I love any horror story that is really about a family in peril, such as The Shining or The Babadook. One of Stephen King’s strengths is that his horror really isn’t about the monster, it is about the relationships between people and how delicate and complex they are, how easily destroyed or lost to “evil.” I think any “trope” can work as long as it isn’t really about the monster, but about more complex inner and outer conflict that really anchors the story. So, in short, I don’t think any tropes should go away, I think they just need to work harder at capturing audience attention, especially right now when so much media is being done so well.

You are an editor at LampLight, and you have worked as a slush pile reader at other publications in the past. What in particular do you look for in stories? Also, what has editing and reading slush taught you about writing that has helped you as an author?

LampLightEditing and reading slush has taught me so much about my own writing. I recognize more easily what doesn’t work and what will capture an editor’s attention. Editing has taught me a lot about the structure and pacing of short story writing that I don’t think I could have learned by just writing.

As far as what I’m looking for, I seek out stories with a good hook that get me engrossed in the story right away. I love fiction with a powerful, consistent voice. I want the voice to feel like melted butter on a biscuit as I’m reading it, or like gravel underneath my tongue, whatever works best for the tone and subject matter of the piece. It also needs to be emotionally compelling. Pull on my heartstrings. Make me cry or laugh or want to kick someone’s ass.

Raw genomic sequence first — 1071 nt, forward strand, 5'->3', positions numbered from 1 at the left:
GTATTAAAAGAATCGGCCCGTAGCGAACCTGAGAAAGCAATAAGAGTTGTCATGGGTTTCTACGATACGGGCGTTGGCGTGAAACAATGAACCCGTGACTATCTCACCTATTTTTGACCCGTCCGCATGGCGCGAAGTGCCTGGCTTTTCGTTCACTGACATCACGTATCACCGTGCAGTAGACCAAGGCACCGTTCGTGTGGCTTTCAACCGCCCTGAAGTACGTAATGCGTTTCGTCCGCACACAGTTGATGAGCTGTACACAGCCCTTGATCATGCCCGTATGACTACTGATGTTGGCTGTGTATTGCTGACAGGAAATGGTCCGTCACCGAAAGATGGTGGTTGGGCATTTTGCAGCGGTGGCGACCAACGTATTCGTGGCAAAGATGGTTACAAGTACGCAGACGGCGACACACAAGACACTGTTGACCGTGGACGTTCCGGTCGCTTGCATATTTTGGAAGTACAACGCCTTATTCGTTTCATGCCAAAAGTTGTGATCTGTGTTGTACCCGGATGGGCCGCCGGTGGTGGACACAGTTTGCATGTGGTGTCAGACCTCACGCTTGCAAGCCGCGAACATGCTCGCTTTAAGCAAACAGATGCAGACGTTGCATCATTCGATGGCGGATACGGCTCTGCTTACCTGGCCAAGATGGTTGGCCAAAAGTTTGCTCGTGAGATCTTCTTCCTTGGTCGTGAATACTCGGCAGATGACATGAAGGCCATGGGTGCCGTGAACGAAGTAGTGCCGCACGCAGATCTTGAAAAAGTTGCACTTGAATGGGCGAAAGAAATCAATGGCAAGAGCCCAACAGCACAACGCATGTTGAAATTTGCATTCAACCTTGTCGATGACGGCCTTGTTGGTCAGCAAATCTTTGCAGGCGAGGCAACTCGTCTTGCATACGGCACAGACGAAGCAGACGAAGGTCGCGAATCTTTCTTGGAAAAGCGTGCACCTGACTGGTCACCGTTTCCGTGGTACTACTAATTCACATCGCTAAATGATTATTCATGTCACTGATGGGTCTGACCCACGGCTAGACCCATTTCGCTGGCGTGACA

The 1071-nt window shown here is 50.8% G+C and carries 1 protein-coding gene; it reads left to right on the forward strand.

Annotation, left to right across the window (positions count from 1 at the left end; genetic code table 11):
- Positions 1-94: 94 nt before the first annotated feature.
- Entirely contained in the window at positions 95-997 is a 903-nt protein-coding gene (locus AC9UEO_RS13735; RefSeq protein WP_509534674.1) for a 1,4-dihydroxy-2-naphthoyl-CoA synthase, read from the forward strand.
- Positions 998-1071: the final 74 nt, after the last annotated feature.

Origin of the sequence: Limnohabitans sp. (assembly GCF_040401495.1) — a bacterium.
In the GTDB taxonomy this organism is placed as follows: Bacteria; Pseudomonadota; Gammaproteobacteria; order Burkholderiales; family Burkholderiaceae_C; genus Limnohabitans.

I’ve read for both Shock Totem and Lamplight Magazine, and both publications were very different in what the senior editors were looking for. I look for pieces that fit with the tone and vision of the magazine, which has been difficult because there have been pieces that I have loved as a reader, but as an editor, they just didn’t fit. This is why I tell writers that “isn’t for us” doesn’t really mean anything as far as quality and should never be taken as an insult. I have rejected some fantastic pieces just because they didn’t fit with the tone of the magazine and I hope those authors re-submitted elsewhere immediately and were published.

In addition to your writing and editing, you are also a reviewer at New York Journal of Books. What drew you initially to reviewing, and do you have any tips to share with other reviewers out there?

Reviews essentially equal support for other authors. I began reviewing just as a way to support fellow writers, both inside the community and outside my social circle. I feel like there’s a huge need for reviewers who have integrity as well. I give honest feedback about my reading experience, even to people I know personally, because I feel like to do otherwise is a disservice to other writers, the community as a whole, and the author.